Workshop prepares next generation of faculty in chemistry, engineering and more

When LaShanda Korley was six years old, she stood at a blackboard, handed out papers, and gave her student — her grandmother — tests. She even logged the grades in a gradebook.

“I’ve always known that I wanted to teach,” Korley recently told a roomful of the next generation of science and engineering professors. The Distinguished Associate Professor of Materials Science and Engineering with a joint appointment in chemical and biomolecular engineering at the University of Delaware, Korley credits several mentors for helping her get to where she is today — a professor and director of a five-year, $5.5 million NSF-funded project to explore bio-inspired materials and systems, such as nanocomposites inspired by spider silk and soft robotics inspired by the way worms wriggle.

Now Korley is paying it forward as co-director of a workshop that grooms diverse leaders, including individuals from underrepresented groups, for futures as university faculty members.

At the 2018 Future Faculty Workshop, held at UD from July 18 to 20, faculty members from 17 universities mentored senior graduate students and postdoctoral fellows from across the country who plan to pursue careers as independent academic researchers in chemistry, chemical engineering, materials science, and polymer science with a focus on soft materials and biomaterials. Through panels and breakout sessions, mentors offered advice on networking, preparing application materials for faculty positions, interviewing and negotiating, writing grants, maintaining work-life balance, and more. New this year was a spotlight on promoting student wellness and inclusivity led by the Center for Counseling and Student Development.

Future Faculty

“I believe that this workshop is so successful because the mentors, both those who are well-established and those who are just getting started, are very transparent,” said Korley. “When you’re a student, you’re not privy to all the many dimensions of what the role of a faculty member is. The transparency of this workshop is vital to its success and allows people to not only be aware of the successes of people they look up to in the field, but also their challenges.”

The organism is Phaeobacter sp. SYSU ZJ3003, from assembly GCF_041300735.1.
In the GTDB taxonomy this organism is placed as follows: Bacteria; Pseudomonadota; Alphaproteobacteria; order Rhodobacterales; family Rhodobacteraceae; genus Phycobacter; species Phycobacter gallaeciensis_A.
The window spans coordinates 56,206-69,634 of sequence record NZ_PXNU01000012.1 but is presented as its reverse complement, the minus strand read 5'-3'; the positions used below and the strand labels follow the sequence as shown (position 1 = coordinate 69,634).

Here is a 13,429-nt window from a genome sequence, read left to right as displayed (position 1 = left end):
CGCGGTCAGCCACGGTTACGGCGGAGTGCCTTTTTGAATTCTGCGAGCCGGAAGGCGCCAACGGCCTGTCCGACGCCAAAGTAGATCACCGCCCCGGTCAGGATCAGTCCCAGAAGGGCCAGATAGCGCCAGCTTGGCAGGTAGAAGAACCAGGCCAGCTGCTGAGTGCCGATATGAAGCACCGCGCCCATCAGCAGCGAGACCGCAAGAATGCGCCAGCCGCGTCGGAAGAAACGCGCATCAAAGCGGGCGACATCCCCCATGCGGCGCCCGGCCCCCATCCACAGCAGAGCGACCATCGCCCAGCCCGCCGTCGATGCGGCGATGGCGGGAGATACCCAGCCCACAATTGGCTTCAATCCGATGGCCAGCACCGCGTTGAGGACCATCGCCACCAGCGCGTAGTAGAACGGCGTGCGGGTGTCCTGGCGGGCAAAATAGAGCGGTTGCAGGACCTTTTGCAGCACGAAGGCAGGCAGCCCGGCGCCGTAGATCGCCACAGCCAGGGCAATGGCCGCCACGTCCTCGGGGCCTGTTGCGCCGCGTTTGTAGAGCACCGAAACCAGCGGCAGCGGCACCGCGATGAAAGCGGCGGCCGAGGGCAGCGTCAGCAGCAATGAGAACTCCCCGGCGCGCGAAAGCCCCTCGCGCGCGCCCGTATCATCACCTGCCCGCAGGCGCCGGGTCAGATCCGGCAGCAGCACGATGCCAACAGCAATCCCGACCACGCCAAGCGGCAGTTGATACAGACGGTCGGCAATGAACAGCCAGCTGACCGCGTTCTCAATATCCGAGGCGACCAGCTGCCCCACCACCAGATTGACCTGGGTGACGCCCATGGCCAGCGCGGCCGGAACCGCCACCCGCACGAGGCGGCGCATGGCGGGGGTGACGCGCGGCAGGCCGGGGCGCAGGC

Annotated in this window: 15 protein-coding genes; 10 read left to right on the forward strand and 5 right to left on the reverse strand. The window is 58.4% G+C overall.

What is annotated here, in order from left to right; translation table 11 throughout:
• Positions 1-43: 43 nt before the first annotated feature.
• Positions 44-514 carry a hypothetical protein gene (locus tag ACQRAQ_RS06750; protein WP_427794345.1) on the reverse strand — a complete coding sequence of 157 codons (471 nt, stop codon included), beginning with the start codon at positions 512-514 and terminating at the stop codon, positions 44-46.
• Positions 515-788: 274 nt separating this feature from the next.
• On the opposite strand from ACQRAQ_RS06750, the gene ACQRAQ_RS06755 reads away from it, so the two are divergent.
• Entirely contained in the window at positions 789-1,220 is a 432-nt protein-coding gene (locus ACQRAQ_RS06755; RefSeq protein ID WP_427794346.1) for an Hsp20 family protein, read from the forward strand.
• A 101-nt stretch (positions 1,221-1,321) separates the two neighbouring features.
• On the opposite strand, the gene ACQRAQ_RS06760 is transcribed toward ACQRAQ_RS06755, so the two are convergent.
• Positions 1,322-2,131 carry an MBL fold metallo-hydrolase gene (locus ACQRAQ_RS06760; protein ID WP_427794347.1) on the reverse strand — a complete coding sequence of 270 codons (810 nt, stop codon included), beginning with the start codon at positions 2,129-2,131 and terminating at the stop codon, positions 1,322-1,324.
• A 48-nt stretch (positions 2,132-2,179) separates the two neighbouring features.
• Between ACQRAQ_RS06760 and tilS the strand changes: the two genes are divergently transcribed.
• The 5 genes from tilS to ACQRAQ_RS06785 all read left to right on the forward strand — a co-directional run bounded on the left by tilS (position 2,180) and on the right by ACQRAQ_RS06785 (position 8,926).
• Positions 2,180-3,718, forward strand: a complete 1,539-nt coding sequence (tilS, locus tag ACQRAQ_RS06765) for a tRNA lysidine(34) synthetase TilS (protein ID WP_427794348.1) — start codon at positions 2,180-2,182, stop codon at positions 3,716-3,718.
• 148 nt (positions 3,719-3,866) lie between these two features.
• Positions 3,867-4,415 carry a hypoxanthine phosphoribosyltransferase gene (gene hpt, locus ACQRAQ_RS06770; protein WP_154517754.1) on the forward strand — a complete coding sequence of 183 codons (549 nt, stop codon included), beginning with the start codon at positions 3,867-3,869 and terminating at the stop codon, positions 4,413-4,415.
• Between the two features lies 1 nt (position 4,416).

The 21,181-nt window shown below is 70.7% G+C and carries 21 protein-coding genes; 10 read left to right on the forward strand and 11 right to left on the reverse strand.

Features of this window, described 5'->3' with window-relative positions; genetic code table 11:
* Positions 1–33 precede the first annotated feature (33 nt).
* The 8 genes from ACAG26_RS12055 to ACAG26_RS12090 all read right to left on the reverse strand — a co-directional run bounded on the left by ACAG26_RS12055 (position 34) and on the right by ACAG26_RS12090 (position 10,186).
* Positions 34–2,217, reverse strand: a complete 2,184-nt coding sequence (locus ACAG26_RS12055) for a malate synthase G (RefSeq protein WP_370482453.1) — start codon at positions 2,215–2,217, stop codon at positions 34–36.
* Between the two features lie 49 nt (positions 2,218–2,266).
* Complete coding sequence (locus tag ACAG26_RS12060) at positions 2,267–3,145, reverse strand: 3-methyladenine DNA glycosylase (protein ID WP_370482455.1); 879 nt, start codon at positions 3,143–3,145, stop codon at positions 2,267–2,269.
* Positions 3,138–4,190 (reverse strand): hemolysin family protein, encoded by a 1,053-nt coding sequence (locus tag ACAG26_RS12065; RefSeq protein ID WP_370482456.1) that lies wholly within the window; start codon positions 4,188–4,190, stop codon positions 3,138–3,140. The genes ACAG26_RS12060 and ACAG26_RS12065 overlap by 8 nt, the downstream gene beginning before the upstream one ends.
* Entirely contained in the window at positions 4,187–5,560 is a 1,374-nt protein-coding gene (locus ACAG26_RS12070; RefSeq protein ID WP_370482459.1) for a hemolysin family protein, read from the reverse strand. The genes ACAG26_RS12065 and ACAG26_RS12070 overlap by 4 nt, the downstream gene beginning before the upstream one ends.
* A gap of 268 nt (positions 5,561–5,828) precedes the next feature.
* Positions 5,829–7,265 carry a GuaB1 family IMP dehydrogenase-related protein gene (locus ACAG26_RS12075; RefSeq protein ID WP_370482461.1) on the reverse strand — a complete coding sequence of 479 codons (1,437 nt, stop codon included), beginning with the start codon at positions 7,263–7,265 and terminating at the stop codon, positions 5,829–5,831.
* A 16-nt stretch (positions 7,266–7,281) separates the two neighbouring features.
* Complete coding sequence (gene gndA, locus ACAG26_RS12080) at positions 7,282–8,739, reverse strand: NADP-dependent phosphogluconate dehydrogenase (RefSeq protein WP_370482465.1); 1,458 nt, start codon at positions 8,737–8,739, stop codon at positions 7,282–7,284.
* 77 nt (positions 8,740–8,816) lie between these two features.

The 2018 Future Faculty Workshop was co-directed by Thomas H. Epps, III, the Thomas and Kipp Gutshall Professor of Chemical and Biomolecular Engineeringwith a joint appointment in materials science and engineering at UD.

“The Future Faculty Workshop provides information and intellectual content to reduce the knowledge gap and improve confidence in the journey toward professorship,” said Epps. “Additionally, the Future Faculty Workshop promotes the formation of sustainable networks by pairing small and diverse groups of students/postdocs with active and engaged research mentors to develop career-long relationships. In total, this workshop is vital toward increasing the proportion of underrepresented groups in the science and engineering academic realm, which can positively impact overall diversity in the future science and engineering workforce.”

A recent study of four public land grant universities, published in the journal PLOS One, found that female assistant professors in engineering disciplines are more likely than men to leave their institution without tenure, and engineering professors from underrepresented minorities are more likely than others to exit before their tenth anniversary.

This year’s Future Faculty Workshop was the third one co-directed by Epps. Each year, the program has been evaluated through pre- and post-workshop surveys, follow-up questionnaires, and independent workshop observations in order to continuously optimize its content. The team collaborates with Susan Giancola, associate director of the Center for Research in Education and Social Policy (CRESP) at UD, on these efforts.

Future Faculty

Chintan Kapadia, a mentee and post-doctoral associate in biomedical engineering at UD, learned helpful tips for increasing his visibility in the field, identifying institutions and departments that would be a good fit for his expertise, starting a research lab and more.

“I liked the relatively informal setup of this workshop,” he said. “You could easily approach faculty members and ask them questions, such as how many jobs they applied for and how they succeeded.”

April Kloxin, assistant professor of chemical and biomolecular engineering at UD, and Millie Sullivan, Centennial Junior Professor of Chemical and Biomolecular Engineering, also participated as mentors.

The 2018 Future Faculty Workshop was primarily supported by NSF Grant #1642025 as well as UD’s College of Engineering, Department of Materials Science and Engineering, Department of Chemical and Biomolecular Engineering, Tosoh, and the Journal of Applied Physics.